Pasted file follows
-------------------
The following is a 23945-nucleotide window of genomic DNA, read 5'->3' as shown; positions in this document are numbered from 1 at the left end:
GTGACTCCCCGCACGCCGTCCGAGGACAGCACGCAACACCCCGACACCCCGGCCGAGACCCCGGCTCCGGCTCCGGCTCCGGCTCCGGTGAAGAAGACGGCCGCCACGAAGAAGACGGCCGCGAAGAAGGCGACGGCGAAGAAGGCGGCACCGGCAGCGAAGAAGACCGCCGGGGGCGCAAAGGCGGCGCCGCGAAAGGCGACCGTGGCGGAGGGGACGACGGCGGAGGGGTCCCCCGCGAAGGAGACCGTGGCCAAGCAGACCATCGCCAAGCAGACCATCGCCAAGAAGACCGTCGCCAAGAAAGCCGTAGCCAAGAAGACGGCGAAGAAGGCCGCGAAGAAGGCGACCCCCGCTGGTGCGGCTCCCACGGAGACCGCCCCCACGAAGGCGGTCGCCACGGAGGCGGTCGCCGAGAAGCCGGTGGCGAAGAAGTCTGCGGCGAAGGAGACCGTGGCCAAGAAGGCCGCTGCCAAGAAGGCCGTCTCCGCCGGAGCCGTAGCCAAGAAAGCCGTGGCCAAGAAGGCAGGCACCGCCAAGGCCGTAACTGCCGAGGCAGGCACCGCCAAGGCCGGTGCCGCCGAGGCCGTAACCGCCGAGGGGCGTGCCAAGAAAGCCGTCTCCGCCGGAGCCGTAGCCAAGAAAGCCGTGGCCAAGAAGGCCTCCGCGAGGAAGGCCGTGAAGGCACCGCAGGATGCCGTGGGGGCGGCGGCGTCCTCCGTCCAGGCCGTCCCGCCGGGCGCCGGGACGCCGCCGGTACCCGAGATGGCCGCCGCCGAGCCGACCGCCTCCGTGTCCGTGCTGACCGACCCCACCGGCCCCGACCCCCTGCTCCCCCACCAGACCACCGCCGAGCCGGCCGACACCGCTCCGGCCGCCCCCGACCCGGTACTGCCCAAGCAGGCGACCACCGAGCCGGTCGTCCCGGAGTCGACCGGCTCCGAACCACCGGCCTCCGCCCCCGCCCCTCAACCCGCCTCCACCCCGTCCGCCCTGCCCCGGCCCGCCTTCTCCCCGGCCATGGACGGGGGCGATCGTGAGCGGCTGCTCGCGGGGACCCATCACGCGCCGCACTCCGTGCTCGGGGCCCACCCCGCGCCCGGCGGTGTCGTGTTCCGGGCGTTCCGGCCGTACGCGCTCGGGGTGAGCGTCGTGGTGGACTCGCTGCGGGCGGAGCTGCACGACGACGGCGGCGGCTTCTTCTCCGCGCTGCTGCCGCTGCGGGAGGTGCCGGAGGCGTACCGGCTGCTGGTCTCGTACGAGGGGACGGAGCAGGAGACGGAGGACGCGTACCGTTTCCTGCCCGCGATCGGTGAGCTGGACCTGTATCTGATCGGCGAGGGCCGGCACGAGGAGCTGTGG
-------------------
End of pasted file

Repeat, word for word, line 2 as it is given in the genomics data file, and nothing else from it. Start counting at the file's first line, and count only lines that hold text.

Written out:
GTGACTCCCCGCACGCCGTCCGAGGACAGCACGCAACACCCCGACACCCCGGCCGAGACCCCGGCTCCGGCTCCGGCTCCGGCTCCGGTGAAGAAGACGGCCGCCACGAAGAAGACGGCCGCGAAGAAGGCGACGGCGAAGAAGGCGGCACCGGCAGCGAAGAAGACCGCCGGGGGCGCAAAGGCGGCGCCGCGAAAGGCGACCGTGGCGGAGGGGACGACGGCGGAGGGGTCCCCCGCGAAGGAGACCGTGGCCAAGCAGACCATCGCCAAGCAGACCATCGCCAAGAAGACCGTCGCCAAGAAAGCCGTAGCCAAGAAGACGGCGAAGAAGGCCGCGAAGAAGGCGACCCCCGCTGGTGCGGCTCCCACGGAGACCGCCCCCACGAAGGCGGTCGCCACGGAGGCGGTCGCCGAGAAGCCGGTGGCGAAGAAGTCTGCGGCGAAGGAGACCGTGGCCAAGAAGGCCGCTGCCAAGAAGGCCGTCTCCGCCGGAGCCGTAGCCAAGAAAGCCGTGGCCAAGAAGGCAGGCACCGCCAAGGCCGTAACTGCCGAGGCAGGCACCGCCAAGGCCGGTGCCGCCGAGGCCGTAACCGCCGAGGGGCGTGCCAAGAAAGCCGTCTCCGCCGGAGCCGTAGCCAAGAAAGCCGTGGCCAAGAAGGCCTCCGCGAGGAAGGCCGTGAAGGCACCGCAGGATGCCGTGGGGGCGGCGGCGTCCTCCGTCCAGGCCGTCCCGCCGGGCGCCGGGACGCCGCCGGTACCCGAGATGGCCGCCGCCGAGCCGACCGCCTCCGTGTCCGTGCTGACCGACCCCACCGGCCCCGACCCCCTGCTCCCCCACCAGACCACCGCCGAGCCGGCCGACACCGCTCCGGCCGCCCCCGACCCGGTACTGCCCAAGCAGGCGACCACCGAGCCGGTCGTCCCGGAGTCGACCGGCTCCGAACCACCGGCCTCCGCCCCCGCCCCTCAACCCGCCTCCACCCCGTCCGCCCTGCCCCGGCCCGCCTTCTCCCCGGCCATGGACGGGGGCGATCGTGAGCGGCTGCTCGCGGGGACCCATCACGCGCCGCACTCCGTGCTCGGGGCCCACCCCGCGCCCGGCGGTGTCGTGTTCCGGGCGTTCCGGCCGTACGCGCTCGGGGTGAGCGTCGTGGTGGACTCGCTGCGGGCGGAGCTGCACGACGACGGCGGCGGCTTCTTCTCCGCGCTGCTGCCGCTGCGGGAGGTGCCGGAGGCGTACCGGCTGCTGGTCTCGTACGAGGGGACGGAGCAGGAGACGGAGGACGCGTACCGTTTCCTGCCCGCGATCGGTGAGCTGGACCTGTATCTGATCGGCGAGGGCCGGCACGAGGAGCTGTGG